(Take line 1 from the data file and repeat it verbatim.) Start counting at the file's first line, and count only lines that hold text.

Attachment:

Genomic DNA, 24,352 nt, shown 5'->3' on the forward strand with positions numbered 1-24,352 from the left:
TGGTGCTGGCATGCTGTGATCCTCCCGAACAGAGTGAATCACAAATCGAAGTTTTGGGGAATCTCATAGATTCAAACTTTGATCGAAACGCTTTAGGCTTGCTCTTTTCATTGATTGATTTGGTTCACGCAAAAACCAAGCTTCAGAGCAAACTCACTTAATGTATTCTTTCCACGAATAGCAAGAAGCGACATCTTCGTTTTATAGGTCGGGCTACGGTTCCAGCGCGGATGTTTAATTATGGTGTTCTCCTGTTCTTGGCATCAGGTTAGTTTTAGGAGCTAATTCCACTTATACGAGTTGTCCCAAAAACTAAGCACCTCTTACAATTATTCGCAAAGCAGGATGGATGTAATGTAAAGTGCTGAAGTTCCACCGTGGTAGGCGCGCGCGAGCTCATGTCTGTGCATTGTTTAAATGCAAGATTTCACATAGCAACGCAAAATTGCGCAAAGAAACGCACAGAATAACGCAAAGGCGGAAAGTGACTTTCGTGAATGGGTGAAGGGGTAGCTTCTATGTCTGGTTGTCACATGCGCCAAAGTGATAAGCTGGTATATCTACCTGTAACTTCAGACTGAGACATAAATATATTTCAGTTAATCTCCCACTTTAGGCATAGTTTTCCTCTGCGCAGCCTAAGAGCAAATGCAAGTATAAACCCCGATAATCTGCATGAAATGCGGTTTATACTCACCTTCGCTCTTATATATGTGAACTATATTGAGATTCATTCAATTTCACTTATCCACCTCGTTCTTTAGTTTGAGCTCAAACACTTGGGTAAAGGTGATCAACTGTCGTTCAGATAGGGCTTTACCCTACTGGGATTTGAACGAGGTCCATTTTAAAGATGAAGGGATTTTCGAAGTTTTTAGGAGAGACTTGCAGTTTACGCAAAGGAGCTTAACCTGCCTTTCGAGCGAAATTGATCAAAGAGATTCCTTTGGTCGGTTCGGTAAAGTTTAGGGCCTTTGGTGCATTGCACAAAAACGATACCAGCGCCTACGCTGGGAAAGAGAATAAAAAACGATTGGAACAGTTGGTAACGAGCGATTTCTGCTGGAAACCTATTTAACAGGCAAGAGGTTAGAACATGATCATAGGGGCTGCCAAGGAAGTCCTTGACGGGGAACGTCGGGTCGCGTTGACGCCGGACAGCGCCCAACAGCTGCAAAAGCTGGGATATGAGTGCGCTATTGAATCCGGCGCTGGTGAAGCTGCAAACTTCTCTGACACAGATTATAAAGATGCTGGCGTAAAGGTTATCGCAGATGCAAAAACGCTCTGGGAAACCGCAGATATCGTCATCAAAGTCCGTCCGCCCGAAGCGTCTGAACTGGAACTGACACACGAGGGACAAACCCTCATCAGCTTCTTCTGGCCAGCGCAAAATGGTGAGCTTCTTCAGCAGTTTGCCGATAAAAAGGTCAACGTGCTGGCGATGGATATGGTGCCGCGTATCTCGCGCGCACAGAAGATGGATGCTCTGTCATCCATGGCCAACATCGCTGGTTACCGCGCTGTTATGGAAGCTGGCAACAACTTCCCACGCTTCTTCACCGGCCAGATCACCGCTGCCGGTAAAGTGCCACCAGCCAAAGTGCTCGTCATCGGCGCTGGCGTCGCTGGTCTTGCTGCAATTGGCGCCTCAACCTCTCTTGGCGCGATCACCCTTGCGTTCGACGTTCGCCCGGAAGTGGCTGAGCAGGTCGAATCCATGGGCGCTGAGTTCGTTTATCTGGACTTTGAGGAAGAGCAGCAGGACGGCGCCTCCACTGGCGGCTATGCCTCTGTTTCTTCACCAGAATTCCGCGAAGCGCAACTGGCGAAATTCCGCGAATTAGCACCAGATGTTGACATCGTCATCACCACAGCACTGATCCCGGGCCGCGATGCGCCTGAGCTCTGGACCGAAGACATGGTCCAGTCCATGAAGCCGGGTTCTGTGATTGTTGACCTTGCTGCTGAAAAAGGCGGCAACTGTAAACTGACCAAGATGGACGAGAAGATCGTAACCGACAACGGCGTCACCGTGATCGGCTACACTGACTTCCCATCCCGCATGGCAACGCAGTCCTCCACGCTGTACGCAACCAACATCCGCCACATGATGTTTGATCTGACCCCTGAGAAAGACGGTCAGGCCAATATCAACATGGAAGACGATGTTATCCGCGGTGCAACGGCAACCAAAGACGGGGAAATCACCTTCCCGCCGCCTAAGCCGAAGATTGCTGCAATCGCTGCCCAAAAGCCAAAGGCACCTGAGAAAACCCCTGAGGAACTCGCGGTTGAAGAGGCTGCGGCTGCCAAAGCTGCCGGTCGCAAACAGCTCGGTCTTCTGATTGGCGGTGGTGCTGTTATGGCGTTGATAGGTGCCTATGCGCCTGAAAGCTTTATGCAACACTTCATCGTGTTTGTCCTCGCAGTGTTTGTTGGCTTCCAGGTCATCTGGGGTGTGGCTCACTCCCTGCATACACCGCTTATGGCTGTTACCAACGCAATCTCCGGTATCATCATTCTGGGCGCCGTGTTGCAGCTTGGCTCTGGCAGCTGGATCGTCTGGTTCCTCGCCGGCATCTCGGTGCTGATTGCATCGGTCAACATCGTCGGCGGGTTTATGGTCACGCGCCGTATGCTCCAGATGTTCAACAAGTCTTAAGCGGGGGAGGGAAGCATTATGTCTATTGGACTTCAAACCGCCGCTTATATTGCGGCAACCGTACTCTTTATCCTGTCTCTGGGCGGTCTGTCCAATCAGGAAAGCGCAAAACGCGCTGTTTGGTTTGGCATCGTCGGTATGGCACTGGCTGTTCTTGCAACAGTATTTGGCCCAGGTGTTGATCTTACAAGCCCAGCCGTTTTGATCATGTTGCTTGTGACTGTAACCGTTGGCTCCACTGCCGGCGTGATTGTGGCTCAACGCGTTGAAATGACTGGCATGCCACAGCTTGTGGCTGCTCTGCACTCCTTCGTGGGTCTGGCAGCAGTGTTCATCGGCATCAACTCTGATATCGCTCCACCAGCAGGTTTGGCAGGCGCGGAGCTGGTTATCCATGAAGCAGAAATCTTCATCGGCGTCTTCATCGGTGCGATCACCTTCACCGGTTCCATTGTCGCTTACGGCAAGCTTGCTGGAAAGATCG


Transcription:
Genomic DNA, 24,352 nt, shown 5'->3' on the forward strand with positions numbered 1-24,352 from the left: